"There is always a philosophy for lack of courage."—Albert Camus

Friday, February 09, 2007

What's Really Behind "Babel"

Brad Pitt and Cate Blanchett in Babel film
The film Babel, currently in theaters, has received great acclaim from critics, along with a nomination for the the Oscar for Best Picture.

I wonder, however, if they would be so enthused if they realized exactly what is going on in the film.

As you perhaps already know, Babel stars Brad Pitt and Cate Blanchett and tells four separate stories, set in four different countries, that ultimately interlink and affect one another. The central story is the shooting of American tourist Cate Blanchett in Morocco, and her husband's frantic efforts to get medical help for her in that economically undeveloped area of the world.

An obvious theme of all four stories is the difficulties people have in communicating with one another, and not just across cultures but even (and perhaps most importantly) within families. That's really an enormous cliche of our times, however, and hardly worth the acclaim heaped on the film. Another evident theme is the nearness of violence and death to each of us every moment of every day. Ditto the cliched nature of that one.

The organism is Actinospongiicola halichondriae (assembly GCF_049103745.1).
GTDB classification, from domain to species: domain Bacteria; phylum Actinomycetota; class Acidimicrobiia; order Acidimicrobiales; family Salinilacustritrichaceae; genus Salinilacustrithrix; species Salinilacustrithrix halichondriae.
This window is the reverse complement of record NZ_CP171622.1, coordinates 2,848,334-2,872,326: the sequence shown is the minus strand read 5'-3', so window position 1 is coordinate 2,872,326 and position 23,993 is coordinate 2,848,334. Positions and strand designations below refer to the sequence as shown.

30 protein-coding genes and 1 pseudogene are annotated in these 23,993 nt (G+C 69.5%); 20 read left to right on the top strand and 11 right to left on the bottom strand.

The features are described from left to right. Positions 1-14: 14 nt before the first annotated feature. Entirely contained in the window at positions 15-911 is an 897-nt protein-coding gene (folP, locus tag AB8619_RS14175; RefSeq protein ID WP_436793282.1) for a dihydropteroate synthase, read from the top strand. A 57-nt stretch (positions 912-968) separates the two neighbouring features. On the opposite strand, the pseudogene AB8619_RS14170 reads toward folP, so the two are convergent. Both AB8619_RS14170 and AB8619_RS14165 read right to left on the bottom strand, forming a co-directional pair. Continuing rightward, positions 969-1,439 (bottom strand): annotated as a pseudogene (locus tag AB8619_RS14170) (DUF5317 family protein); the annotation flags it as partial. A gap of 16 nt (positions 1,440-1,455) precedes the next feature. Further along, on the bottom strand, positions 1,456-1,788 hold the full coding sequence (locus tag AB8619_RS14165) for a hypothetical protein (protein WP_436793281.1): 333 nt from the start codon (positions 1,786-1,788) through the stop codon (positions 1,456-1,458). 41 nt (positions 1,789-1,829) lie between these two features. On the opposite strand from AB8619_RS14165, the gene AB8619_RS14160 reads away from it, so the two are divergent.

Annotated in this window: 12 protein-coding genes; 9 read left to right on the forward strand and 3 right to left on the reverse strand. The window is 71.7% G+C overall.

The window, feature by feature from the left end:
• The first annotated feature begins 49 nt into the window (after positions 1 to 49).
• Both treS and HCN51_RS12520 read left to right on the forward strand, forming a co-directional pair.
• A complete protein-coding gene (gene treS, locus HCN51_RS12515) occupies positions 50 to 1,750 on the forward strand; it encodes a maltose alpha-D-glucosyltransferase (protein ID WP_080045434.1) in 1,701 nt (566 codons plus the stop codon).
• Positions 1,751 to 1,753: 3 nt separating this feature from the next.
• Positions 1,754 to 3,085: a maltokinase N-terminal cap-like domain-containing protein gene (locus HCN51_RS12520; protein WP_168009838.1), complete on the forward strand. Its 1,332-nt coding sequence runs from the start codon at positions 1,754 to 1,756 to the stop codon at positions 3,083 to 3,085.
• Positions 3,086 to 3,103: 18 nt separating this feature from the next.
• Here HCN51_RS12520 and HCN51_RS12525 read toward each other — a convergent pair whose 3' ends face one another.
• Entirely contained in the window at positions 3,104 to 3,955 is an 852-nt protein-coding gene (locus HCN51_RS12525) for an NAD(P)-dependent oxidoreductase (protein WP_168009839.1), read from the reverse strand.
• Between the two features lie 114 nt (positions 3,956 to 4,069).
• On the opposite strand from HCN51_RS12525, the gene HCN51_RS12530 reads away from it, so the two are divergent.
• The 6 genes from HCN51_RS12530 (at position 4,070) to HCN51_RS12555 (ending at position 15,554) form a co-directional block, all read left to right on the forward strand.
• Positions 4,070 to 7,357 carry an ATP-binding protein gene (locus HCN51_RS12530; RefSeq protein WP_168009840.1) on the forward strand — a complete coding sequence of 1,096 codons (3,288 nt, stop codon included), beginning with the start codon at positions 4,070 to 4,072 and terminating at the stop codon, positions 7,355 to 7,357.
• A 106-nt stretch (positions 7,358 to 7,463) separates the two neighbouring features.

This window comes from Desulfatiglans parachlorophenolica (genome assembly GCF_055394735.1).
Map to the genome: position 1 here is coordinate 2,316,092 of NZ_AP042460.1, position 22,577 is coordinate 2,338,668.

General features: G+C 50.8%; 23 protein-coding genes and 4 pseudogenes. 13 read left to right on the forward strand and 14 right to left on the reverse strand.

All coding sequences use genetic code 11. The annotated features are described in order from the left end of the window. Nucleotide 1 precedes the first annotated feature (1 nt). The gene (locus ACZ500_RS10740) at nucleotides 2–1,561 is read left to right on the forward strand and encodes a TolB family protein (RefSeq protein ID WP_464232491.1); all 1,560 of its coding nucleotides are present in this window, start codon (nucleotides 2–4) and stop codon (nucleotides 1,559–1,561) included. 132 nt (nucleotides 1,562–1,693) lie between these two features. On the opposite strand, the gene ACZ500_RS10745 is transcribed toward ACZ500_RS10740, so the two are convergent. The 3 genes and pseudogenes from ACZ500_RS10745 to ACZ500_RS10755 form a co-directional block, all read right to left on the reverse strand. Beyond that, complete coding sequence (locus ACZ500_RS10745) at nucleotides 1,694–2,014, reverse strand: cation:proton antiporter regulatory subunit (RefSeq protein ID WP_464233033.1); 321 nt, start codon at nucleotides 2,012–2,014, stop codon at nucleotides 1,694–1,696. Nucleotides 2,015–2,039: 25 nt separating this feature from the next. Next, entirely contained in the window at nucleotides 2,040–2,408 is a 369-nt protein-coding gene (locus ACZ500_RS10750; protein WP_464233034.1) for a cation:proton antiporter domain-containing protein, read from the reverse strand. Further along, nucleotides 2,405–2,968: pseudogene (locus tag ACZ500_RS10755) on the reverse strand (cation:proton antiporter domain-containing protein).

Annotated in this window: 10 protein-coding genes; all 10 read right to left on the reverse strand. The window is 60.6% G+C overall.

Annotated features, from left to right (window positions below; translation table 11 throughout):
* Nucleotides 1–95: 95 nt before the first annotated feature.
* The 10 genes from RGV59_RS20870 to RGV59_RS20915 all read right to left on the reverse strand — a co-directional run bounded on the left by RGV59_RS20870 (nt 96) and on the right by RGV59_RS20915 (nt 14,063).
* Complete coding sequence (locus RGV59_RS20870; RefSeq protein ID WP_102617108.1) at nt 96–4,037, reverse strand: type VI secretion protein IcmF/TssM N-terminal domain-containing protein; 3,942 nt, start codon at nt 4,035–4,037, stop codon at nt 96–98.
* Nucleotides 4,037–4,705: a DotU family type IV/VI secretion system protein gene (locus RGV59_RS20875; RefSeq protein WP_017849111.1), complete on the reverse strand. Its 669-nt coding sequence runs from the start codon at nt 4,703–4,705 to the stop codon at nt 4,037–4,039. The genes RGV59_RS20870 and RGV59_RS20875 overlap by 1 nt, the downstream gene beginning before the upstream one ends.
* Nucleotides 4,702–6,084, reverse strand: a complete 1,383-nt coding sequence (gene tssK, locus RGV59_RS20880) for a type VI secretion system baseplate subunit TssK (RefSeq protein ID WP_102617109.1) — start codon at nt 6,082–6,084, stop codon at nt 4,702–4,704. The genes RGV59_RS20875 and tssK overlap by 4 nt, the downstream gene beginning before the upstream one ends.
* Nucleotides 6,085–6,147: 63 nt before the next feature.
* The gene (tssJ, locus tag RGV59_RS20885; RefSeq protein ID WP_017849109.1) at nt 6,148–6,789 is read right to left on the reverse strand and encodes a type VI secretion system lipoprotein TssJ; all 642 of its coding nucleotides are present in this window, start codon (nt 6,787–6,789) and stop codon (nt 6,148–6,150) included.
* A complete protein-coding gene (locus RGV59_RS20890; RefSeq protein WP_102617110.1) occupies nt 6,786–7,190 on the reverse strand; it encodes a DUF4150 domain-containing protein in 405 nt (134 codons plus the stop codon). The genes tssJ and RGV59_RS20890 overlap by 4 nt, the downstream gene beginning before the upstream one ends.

In addition, the film deals with trendy issues such as the War on Terror and War in Iraq, immigration, and income inequality, all without taking any explicit political stands (a smart move on the part of the writers and director). That probably accounts in large part for the critical acclaim, along with the screenwriters' and director's skill in presenting the four stories.

But what few people seem to have noticed is what sets everything in motion in the film: parents neglecting their children as the adults pursue their own wandering interests. In each of the stories, parents' failure to look after their children results in tragedy and contributes crucially to the central incident of the film, the shooting of Blanchett's character.

I don't have an opinion on whether the filmmakers did this in order to make a statement. I rather think not. However, it is indeed there and is the one really interesting and fully true observation in the film.

So here we have what turns out to be a postmodern pro-family film. Sounds like a winner to me.

From Karnick on Culture.

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